The in-car view is where the money is and definitely the only way to play. Gran Turismo 7 features variable weather and time during races so when it starts to rain you can see all those raindrops and the reflections coming off the windscreen. When day turns to night, the inside of your car flashes like a strobe light as you scream past floodlights.
Even little details like the effect of the headlights from the car behind you was something I never knew I needed in a racing game. You can feel the car behind you breathing down your neck as their blinding high beams light up the cockpit, this adds some excitement and urgency to your cornering, particularly in the latter stages of races. The sheer beauty of Gran Turismo 7 may pass you by during some of the races, but the replays put the visuals on full blast and demonstrate some truly amazing moments.
Aside from admiring my own driving skills, I watched a replay of a race where I was caning it around Special Stage Route X at max speed down the back straight. In this moment, the camera pans out to show the desert blasting by and an array of huge satellites in the distance – I don’t find myself genuinely impressed very often, but that was just one of those moments where I just thought to myself ‘wow’. As the camera moves around you can see all the effort and detail put into every single object, absolutely stunning.
“The beauty of Gran Turismo 7 extends to every aspect of the game, but none more so than ‘scapes’”
The beauty of Gran Turismo 7 extends to every aspect of the game, but none more so than ‘scapes’ where you can take photographs of your cars in stunning settings from all over the world. It is nice to have a way to admire your collection and create some beautiful keepsakes of your favourites. It is more fun than it sounds even though you may need to know something about photography to really understand what all of the settings do.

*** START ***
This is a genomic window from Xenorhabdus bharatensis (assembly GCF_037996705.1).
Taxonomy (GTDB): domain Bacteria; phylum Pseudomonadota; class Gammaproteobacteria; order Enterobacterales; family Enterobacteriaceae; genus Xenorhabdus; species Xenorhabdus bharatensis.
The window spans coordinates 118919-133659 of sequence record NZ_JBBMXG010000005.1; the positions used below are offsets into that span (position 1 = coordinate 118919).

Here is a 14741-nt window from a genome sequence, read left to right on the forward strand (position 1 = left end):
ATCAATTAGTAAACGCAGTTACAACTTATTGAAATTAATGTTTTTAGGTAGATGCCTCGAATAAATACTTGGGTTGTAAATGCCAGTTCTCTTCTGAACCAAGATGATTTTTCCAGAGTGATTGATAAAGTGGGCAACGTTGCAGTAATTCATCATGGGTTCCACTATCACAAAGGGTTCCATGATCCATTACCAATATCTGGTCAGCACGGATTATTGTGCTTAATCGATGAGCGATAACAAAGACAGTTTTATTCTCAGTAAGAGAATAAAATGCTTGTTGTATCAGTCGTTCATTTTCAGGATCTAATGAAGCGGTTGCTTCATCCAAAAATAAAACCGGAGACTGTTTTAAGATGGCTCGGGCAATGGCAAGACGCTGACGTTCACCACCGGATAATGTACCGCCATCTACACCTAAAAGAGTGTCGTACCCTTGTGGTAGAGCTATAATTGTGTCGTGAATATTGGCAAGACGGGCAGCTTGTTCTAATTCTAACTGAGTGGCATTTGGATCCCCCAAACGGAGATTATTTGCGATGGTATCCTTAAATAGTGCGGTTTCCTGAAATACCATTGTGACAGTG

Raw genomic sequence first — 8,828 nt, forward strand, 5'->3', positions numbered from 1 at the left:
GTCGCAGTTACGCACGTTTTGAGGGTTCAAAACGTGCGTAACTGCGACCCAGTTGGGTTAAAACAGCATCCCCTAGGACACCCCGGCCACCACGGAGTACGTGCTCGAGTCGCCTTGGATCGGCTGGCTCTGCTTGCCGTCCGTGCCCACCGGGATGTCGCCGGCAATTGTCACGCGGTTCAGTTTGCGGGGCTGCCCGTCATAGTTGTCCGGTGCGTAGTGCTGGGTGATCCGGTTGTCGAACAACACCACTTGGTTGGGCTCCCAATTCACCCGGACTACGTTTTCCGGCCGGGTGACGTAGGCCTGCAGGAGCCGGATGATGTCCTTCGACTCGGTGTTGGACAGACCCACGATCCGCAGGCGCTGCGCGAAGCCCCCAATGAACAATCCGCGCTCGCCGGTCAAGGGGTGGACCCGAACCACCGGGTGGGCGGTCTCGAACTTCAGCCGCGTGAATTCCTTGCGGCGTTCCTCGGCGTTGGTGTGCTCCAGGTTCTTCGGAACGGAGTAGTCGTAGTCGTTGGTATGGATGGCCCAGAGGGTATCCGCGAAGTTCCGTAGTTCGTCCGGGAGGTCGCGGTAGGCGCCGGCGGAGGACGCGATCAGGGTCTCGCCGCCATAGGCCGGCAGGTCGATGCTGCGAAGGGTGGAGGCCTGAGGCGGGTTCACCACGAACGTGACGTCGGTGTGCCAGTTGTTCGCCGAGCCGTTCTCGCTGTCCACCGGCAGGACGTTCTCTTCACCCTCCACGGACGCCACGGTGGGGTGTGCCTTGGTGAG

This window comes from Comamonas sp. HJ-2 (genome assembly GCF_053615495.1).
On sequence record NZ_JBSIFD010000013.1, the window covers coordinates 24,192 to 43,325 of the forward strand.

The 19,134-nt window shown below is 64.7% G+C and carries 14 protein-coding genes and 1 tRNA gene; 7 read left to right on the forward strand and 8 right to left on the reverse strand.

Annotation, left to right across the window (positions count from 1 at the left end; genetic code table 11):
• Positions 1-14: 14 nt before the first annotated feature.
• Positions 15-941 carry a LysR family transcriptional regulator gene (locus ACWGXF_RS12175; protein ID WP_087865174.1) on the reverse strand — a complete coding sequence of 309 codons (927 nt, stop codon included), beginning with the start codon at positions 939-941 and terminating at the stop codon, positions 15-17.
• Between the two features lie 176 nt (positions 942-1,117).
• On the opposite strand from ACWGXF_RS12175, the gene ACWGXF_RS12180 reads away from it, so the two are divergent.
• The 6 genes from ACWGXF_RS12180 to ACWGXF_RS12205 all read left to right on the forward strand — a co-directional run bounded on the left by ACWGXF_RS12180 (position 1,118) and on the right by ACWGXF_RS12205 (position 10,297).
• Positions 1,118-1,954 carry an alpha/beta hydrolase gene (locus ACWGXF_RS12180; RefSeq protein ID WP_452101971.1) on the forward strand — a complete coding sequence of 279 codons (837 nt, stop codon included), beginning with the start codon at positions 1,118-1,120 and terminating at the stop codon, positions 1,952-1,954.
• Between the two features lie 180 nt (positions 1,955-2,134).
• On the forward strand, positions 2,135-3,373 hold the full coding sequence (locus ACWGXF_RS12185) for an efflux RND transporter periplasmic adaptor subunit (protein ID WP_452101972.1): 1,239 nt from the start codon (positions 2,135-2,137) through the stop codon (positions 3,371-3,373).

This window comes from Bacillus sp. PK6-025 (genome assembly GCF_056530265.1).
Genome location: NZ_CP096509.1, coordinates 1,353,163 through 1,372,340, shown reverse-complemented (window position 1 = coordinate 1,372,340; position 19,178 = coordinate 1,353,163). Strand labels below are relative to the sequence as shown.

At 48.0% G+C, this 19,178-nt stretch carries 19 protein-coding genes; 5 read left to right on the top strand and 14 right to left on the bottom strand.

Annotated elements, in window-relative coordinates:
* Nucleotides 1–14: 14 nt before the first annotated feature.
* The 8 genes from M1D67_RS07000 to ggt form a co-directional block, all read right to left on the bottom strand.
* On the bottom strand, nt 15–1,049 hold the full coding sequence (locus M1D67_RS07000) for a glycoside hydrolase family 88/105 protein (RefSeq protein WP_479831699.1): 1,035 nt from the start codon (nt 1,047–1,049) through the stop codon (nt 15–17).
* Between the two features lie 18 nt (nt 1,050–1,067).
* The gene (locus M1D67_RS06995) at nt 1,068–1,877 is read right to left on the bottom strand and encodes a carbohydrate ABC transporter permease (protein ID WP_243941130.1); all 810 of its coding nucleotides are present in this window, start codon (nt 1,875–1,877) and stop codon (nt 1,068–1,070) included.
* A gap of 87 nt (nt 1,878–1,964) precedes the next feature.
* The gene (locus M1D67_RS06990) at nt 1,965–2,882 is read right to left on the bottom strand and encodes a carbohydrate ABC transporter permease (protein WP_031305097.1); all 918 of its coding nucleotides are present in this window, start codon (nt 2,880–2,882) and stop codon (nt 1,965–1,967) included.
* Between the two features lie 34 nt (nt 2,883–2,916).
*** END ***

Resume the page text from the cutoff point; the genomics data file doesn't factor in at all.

Of course, there is also online racing in Gran Turismo 7. There weren’t any races on when I went to check during my review period, but it is split up into two parts. There is the returning GT Sport (which is the global competition) made up of officially sanctioned races with set rules, with a global leader board if you want to be a pro GT racer. Or you can go old school and set up your own races in a lobby like any other racing game with online functions. The custom races will likely be more fun unless you really want to be a pro.
One thing that is missing at launch is VR support. This was my favourite part of GT Sport for PS4 and is the only genuine disappointment I felt during my time with Gran Turismo 7. It should have been there at launch, but I am sure that when PSVR2 arrives sometime in the future, I will be able to drive my collection the way I want to.
- Subtle and innovative use of haptic feedback
- Loads of options available to tailor your experience
- Trademark Gran Turismo visuals are on full blast
- This series is still amongst the best of all racers
- Structured campaign MAY be a turn off for some
- No PSVR support at launch
Gran Turismo 7 is essentially a celebration of the series’ 25th anniversary, melding features old and new and presenting it on next-generation hardware. Polyphony Digital’s sheer love of cars and obsession with detail flows through every single part of this game. The forced main campaign could be a turn off for some, but it is countered by their use of subtle, innovative haptic feedback and the experience of driving these legendary cars around legendary tracks. There is a method to the madness. The world is quickly moving on from fossil fuels and combustion engines, but there is no denying that these are some beautiful machines… and this is a beautiful game.